How to File a Homeowners Insurance Claim
The first thing you need to do when filing a homeowners insurance claim is to document the damage. Photograph all damaged property before you clean up the scene of the incident. You'll need to submit these photographs as proof to defend your claim. Next, contact your insurance agent to initiate the claims process. Having your policy number and an explanation of the damage ready will help you initiate your claim. Your agent will be able further explain how you're covered and make recommendations for local repair services. Most insurance companies allow you to easily file a claim online. However, you can also contact them by calling the phone number listed on your policy. We recommend doing this as early as possible, both to expedite your claim and also to reduce the chance that your claim will be denied.
Typically, the company will send an insurance adjuster to determine the cause and total cost of the damage. Their assessment will dictate whether your insurance company accepts responsibility for the cost and how much you will be reimbursed. For example, if an adjuster determines that water damage is the result of your own lack of maintenance, they will advise the insurance company to deny your claim. On the other hand, if you can prove that the damage was not due to your own negligence, they will evaluate the damaged property, and you'll be reimbursed according to the terms of your policy.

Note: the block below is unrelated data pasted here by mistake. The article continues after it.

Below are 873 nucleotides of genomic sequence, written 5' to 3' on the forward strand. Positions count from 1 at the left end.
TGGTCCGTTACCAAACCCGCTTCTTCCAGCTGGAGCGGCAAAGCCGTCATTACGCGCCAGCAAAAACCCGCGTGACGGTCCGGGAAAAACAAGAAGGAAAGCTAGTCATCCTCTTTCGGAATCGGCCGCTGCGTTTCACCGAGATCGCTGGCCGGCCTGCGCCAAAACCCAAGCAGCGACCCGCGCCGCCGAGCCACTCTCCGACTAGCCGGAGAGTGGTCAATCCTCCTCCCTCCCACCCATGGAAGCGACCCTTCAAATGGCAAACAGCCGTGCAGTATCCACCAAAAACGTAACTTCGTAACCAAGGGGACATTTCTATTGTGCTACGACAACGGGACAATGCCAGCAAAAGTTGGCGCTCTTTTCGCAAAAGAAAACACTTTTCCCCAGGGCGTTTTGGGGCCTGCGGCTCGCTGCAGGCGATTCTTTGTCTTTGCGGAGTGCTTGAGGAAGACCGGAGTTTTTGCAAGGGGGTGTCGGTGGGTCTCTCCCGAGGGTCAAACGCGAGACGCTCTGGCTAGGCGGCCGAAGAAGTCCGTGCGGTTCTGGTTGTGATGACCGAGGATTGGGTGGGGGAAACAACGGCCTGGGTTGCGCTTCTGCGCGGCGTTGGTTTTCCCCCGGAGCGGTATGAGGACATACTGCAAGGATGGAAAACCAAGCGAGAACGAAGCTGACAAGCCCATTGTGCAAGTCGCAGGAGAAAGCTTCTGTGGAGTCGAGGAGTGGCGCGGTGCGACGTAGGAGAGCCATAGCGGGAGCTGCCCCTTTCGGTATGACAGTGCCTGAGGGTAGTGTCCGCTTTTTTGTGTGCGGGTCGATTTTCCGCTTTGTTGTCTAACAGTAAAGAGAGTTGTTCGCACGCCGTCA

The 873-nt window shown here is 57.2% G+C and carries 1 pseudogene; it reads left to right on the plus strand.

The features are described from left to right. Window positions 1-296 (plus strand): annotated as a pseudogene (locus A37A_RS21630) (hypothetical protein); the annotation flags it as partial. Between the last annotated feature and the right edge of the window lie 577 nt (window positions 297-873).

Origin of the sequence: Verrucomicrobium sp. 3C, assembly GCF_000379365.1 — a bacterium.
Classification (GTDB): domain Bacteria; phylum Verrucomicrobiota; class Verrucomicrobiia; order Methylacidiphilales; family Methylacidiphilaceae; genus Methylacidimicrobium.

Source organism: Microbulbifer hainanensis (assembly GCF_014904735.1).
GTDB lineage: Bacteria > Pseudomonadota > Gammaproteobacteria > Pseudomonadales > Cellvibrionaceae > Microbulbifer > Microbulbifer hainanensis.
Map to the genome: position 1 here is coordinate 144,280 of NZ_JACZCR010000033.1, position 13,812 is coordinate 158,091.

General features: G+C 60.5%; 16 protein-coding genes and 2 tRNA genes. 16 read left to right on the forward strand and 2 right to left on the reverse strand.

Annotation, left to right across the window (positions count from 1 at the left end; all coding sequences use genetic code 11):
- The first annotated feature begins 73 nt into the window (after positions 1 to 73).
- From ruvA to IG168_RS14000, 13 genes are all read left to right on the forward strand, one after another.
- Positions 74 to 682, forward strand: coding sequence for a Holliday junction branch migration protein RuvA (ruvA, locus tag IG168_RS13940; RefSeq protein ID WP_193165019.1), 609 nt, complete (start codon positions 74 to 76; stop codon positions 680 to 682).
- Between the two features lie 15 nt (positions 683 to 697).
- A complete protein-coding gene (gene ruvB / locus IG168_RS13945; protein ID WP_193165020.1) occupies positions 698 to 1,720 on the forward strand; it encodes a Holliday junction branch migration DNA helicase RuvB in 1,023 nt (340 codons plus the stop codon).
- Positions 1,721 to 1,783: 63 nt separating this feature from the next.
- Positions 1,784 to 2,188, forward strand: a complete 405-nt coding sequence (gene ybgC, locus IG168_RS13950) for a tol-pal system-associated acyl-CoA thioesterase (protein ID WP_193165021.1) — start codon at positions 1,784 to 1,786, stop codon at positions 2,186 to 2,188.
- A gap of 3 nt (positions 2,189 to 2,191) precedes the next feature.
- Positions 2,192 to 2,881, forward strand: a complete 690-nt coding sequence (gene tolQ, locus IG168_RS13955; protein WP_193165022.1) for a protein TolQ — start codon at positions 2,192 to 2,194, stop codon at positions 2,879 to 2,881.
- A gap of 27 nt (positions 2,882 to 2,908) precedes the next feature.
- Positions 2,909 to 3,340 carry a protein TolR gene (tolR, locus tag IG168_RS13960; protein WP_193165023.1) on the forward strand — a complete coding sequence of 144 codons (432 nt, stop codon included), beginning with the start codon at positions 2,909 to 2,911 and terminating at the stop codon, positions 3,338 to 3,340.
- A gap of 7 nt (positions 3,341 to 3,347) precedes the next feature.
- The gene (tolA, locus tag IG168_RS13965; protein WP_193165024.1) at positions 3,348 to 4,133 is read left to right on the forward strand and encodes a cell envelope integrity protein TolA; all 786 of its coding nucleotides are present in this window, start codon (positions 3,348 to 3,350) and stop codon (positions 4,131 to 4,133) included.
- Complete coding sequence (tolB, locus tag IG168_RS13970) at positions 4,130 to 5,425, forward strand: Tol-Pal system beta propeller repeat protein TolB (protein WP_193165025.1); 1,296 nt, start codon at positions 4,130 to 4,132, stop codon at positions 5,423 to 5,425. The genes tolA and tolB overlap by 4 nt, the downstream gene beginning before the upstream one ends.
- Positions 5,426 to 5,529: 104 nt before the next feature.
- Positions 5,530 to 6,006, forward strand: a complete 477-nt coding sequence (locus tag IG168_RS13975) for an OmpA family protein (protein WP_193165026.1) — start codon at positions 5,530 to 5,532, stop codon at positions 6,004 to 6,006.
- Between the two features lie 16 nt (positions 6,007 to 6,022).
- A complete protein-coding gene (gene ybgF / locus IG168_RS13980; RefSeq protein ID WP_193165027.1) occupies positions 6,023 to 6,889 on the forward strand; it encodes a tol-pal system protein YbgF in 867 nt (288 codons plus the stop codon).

Keep in mind that if your policy includes a deductible, you'll have to pay this amount before receiving any reimbursement from your insurance provider. Additionally, the amount you will receive will depend on your coverage type and limits.
Filing a Claim for Damage to Your Home
Damage to the structure of your home would fall under the dwelling coverage portion of your homeowners insurance policy. The elements considered to be part of your dwelling will vary based on whether you own a standalone home or a condominium. However, for most homeowners, their dwelling insurance covers: